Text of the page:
It doesn’t matter if those efforts are based on Six Sigma, Lean (or, of course Lean Six Sigma!), the Theory of Constraints, or statistical process control. Whatever your approach is, you are leaving something on the table if you don’t take into account the people side. And it is amazing how seldom process improvement methodologies do that. You may be audacious enough to think your method is a cure-all for everything that ails your organization so you call it a “business philosophy.” Still doesn’t matter. You probably are not accounting for the people skills needed.
For example, look through any Six Sigma training outline you can find. The vast majority of time you will find a methodology filled with statistical techniques for improving and controlling processes. But seldom do you find a balance between the people skills and the process skills that are needed for true process improvement to occur. Blending these two leads to a synergistic effect that approaches just based on process skills alone or people skills alone cannot touch.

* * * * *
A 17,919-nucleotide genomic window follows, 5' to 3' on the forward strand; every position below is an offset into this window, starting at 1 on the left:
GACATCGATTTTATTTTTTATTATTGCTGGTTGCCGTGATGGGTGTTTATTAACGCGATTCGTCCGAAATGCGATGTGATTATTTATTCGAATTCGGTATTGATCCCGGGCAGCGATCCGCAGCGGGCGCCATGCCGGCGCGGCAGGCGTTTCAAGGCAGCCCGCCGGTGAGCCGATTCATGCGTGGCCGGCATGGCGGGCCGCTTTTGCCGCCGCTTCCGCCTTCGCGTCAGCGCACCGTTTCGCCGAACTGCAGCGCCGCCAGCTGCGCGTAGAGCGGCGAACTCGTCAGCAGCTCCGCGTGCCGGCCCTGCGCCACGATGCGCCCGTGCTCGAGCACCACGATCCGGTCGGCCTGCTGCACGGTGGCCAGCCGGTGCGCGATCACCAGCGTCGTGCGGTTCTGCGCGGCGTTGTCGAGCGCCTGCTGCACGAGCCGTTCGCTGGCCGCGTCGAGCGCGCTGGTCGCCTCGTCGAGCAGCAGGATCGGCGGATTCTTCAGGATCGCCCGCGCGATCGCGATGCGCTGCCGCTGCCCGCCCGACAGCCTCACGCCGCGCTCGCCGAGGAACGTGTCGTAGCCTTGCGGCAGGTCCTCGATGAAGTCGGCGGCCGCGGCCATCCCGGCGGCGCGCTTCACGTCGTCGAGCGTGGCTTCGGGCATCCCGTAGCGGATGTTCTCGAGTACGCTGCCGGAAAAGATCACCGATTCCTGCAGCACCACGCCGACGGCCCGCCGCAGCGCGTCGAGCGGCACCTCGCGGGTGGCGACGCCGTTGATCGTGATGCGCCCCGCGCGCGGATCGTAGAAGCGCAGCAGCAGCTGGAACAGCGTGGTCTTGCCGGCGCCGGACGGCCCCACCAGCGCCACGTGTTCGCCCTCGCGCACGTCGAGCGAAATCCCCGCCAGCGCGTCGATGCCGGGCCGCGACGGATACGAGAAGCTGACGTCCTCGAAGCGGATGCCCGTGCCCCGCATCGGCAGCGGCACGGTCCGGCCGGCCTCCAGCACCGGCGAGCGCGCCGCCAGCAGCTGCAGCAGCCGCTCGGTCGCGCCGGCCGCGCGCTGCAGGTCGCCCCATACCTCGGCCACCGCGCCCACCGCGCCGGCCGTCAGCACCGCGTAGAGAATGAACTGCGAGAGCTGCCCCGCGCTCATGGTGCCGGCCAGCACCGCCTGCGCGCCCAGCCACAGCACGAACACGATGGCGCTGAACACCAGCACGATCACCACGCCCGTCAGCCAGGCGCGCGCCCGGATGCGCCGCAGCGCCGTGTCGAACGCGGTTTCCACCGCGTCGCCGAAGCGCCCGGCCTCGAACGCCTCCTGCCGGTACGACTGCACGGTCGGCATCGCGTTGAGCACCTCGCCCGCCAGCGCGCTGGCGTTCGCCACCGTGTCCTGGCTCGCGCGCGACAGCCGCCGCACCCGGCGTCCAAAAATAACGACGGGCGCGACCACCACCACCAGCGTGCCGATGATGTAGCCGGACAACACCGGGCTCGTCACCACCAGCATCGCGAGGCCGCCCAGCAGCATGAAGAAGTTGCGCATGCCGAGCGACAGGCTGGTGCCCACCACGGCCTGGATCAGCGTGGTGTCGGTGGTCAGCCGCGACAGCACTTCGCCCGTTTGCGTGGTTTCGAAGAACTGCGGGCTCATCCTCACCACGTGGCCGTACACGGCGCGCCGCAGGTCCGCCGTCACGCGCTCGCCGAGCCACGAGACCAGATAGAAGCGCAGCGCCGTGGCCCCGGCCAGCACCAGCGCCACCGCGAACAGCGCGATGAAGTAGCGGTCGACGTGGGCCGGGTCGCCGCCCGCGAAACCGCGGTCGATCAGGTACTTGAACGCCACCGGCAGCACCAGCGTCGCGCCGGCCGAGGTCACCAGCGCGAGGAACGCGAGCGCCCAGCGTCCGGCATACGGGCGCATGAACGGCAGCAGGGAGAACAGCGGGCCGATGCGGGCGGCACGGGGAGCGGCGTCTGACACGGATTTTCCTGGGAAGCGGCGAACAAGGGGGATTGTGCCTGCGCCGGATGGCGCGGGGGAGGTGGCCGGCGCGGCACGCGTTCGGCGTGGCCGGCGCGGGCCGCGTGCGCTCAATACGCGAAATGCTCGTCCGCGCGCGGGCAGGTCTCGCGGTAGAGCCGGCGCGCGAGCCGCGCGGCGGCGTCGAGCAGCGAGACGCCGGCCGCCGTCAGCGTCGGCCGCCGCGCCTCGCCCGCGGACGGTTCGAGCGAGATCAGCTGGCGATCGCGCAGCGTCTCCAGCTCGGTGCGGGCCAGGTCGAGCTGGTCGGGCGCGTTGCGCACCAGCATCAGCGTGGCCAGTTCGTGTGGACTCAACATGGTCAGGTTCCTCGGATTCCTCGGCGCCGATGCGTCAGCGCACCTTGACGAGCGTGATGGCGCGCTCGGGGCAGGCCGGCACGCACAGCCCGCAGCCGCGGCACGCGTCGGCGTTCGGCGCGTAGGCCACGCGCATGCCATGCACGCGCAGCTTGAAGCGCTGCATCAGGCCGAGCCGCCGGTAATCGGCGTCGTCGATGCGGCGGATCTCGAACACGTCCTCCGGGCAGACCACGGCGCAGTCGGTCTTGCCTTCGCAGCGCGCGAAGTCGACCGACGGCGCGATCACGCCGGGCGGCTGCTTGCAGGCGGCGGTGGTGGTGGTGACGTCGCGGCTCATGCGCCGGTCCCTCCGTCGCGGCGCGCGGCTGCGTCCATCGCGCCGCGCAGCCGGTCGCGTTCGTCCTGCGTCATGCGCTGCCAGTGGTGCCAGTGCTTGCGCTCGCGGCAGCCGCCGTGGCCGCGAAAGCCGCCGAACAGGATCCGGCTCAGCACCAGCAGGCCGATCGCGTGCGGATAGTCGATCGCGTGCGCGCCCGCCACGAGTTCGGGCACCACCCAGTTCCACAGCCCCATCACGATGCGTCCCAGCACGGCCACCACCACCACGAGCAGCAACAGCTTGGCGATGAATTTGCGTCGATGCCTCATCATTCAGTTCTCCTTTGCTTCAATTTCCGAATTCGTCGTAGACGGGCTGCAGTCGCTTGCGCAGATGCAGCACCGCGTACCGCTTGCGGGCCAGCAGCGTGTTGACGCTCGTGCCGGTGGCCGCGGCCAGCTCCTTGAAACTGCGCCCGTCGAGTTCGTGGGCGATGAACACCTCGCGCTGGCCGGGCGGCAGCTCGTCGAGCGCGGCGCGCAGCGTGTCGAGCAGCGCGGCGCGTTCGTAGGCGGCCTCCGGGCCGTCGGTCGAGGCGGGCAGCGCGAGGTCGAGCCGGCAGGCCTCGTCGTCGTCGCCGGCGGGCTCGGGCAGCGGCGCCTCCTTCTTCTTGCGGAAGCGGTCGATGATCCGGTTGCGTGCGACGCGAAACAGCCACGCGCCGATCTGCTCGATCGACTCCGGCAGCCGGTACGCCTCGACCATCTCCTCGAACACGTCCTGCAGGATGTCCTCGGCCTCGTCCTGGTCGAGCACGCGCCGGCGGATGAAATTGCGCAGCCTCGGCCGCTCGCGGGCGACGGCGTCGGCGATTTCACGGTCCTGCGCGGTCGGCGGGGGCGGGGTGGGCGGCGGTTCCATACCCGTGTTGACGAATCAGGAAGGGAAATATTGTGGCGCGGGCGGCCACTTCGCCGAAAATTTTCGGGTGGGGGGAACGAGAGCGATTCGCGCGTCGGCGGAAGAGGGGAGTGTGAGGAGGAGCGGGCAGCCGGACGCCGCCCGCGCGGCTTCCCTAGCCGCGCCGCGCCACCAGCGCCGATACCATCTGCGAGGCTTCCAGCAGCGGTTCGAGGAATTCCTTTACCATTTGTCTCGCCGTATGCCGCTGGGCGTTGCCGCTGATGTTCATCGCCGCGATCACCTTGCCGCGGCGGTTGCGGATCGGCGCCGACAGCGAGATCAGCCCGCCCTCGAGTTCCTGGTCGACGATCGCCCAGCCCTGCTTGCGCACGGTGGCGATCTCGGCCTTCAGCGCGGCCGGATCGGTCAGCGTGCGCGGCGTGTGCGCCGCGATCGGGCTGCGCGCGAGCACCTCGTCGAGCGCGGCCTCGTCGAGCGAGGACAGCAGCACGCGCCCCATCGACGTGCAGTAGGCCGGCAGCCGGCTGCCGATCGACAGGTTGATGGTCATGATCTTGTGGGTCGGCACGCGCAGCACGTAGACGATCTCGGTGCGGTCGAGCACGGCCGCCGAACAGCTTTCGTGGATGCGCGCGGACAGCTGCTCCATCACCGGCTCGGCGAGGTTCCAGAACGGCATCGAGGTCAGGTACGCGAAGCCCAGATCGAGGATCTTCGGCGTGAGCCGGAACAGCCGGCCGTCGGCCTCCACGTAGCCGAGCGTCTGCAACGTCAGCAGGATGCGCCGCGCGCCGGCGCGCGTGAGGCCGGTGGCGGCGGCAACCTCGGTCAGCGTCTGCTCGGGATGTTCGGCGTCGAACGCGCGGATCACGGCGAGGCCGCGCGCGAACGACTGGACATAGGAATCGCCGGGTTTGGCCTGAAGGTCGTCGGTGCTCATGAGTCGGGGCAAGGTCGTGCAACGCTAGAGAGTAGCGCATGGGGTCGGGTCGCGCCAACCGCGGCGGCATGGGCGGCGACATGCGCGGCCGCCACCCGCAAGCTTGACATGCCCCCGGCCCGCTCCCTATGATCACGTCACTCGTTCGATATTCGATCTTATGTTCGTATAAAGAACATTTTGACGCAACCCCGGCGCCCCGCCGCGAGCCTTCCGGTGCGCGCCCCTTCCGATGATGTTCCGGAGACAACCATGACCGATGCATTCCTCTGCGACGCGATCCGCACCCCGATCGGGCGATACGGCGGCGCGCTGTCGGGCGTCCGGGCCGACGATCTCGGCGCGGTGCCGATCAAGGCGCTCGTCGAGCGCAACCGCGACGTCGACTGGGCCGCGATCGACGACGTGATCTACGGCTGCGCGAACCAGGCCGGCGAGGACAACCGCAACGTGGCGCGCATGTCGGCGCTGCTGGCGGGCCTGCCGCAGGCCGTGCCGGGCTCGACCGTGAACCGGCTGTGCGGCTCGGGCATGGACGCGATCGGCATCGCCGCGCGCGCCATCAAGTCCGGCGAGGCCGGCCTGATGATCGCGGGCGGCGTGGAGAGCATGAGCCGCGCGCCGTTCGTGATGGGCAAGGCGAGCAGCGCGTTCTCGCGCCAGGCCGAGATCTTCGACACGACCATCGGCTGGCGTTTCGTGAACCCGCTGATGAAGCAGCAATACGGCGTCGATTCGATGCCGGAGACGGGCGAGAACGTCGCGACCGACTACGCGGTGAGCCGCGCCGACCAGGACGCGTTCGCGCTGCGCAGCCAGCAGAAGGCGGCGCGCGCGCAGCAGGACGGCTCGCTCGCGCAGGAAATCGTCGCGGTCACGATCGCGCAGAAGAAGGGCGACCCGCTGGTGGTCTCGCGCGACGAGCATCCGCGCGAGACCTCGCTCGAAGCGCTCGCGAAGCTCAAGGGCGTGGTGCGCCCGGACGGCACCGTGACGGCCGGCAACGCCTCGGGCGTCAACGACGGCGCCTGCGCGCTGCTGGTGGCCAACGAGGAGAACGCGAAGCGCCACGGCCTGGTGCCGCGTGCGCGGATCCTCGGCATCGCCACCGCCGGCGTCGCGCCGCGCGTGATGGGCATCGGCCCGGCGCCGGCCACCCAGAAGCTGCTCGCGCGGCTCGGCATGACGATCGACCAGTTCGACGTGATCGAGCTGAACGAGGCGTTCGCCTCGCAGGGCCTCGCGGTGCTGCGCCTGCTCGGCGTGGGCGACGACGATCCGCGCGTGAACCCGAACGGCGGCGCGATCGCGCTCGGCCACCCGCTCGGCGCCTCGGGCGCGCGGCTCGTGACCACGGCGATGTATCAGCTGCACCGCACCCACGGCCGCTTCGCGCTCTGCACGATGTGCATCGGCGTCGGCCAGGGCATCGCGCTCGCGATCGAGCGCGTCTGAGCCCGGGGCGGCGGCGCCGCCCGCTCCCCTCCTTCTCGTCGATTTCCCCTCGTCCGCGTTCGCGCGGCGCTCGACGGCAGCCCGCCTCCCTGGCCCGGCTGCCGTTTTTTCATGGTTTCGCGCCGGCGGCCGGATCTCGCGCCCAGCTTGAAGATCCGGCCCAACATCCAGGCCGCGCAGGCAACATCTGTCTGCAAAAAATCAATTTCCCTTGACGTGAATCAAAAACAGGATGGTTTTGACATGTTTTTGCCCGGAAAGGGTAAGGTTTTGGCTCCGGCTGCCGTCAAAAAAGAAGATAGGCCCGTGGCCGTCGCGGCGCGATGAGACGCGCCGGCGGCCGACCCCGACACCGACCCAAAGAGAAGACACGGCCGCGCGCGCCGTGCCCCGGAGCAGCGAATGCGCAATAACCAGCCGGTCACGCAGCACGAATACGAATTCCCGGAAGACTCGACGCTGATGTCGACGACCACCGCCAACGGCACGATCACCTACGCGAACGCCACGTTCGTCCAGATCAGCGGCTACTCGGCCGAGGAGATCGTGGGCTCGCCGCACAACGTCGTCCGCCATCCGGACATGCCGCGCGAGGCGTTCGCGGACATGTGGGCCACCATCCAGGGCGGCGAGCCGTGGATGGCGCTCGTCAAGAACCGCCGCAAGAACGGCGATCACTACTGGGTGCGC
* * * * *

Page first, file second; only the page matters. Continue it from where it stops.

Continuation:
This means that training should be balanced between the people and the process skills. And I mean balanced. Fifty-fifty. Because on the job, you will find that the people “stuff” takes the vast majority of your time. You need to be trained how to handle the people.
What does it take to be excellent? It takes great people working in great processes. You have to balance people and process. People skills means understanding the broad body of knowledge called “Motivation.” Process skills means understanding the broad boy of knowledge called “Variation.”
What is Wrong with Focusing on the Process Skills?